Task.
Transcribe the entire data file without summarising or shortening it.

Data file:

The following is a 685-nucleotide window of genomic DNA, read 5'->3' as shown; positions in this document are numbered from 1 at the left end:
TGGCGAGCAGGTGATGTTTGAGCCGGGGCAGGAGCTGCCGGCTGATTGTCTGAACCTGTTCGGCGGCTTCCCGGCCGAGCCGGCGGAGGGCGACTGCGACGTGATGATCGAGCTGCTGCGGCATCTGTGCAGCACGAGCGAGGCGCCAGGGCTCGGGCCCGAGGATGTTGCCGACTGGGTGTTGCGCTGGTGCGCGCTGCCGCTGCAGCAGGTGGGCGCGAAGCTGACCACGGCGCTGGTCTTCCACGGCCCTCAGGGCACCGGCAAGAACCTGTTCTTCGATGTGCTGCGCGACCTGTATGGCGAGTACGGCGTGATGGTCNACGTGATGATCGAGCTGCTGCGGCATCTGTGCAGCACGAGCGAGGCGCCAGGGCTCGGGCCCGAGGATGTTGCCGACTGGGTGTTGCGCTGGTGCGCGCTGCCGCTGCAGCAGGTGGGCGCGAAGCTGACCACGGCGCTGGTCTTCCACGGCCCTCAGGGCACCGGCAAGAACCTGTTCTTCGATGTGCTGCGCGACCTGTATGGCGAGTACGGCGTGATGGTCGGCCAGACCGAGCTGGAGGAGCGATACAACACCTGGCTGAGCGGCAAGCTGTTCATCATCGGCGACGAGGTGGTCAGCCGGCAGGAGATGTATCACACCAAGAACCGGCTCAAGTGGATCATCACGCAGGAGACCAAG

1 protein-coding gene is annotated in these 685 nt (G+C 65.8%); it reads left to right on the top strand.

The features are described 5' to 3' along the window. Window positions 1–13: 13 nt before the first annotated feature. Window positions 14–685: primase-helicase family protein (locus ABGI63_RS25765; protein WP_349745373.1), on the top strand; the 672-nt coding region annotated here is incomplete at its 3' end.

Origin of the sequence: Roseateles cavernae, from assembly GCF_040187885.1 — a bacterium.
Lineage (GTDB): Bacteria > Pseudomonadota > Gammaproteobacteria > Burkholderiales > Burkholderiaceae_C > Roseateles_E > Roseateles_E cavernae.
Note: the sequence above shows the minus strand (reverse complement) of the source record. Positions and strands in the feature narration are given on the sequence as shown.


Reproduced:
The following is a 685-nucleotide window of genomic DNA, read 5'->3' as shown; positions in this document are numbered from 1 at the left end:
TGGCGAGCAGGTGATGTTTGAGCCGGGGCAGGAGCTGCCGGCTGATTGTCTGAACCTGTTCGGCGGCTTCCCGGCCGAGCCGGCGGAGGGCGACTGCGACGTGATGATCGAGCTGCTGCGGCATCTGTGCAGCACGAGCGAGGCGCCAGGGCTCGGGCCCGAGGATGTTGCCGACTGGGTGTTGCGCTGGTGCGCGCTGCCGCTGCAGCAGGTGGGCGCGAAGCTGACCACGGCGCTGGTCTTCCACGGCCCTCAGGGCACCGGCAAGAACCTGTTCTTCGATGTGCTGCGCGACCTGTATGGCGAGTACGGCGTGATGGTCNACGTGATGATCGAGCTGCTGCGGCATCTGTGCAGCACGAGCGAGGCGCCAGGGCTCGGGCCCGAGGATGTTGCCGACTGGGTGTTGCGCTGGTGCGCGCTGCCGCTGCAGCAGGTGGGCGCGAAGCTGACCACGGCGCTGGTCTTCCACGGCCCTCAGGGCACCGGCAAGAACCTGTTCTTCGATGTGCTGCGCGACCTGTATGGCGAGTACGGCGTGATGGTCGGCCAGACCGAGCTGGAGGAGCGATACAACACCTGGCTGAGCGGCAAGCTGTTCATCATCGGCGACGAGGTGGTCAGCCGGCAGGAGATGTATCACACCAAGAACCGGCTCAAGTGGATCATCACGCAGGAGACCAAG

1 protein-coding gene is annotated in these 685 nt (G+C 65.8%); it reads left to right on the top strand.

The features are described 5' to 3' along the window. Window positions 1–13: 13 nt before the first annotated feature. Window positions 14–685: primase-helicase family protein (locus ABGI63_RS25765; protein WP_349745373.1), on the top strand; the 672-nt coding region annotated here is incomplete at its 3' end.

Origin of the sequence: Roseateles cavernae, from assembly GCF_040187885.1 — a bacterium.
Lineage (GTDB): Bacteria > Pseudomonadota > Gammaproteobacteria > Burkholderiales > Burkholderiaceae_C > Roseateles_E > Roseateles_E cavernae.
Note: the sequence above shows the minus strand (reverse complement) of the source record. Positions and strands in the feature narration are given on the sequence as shown.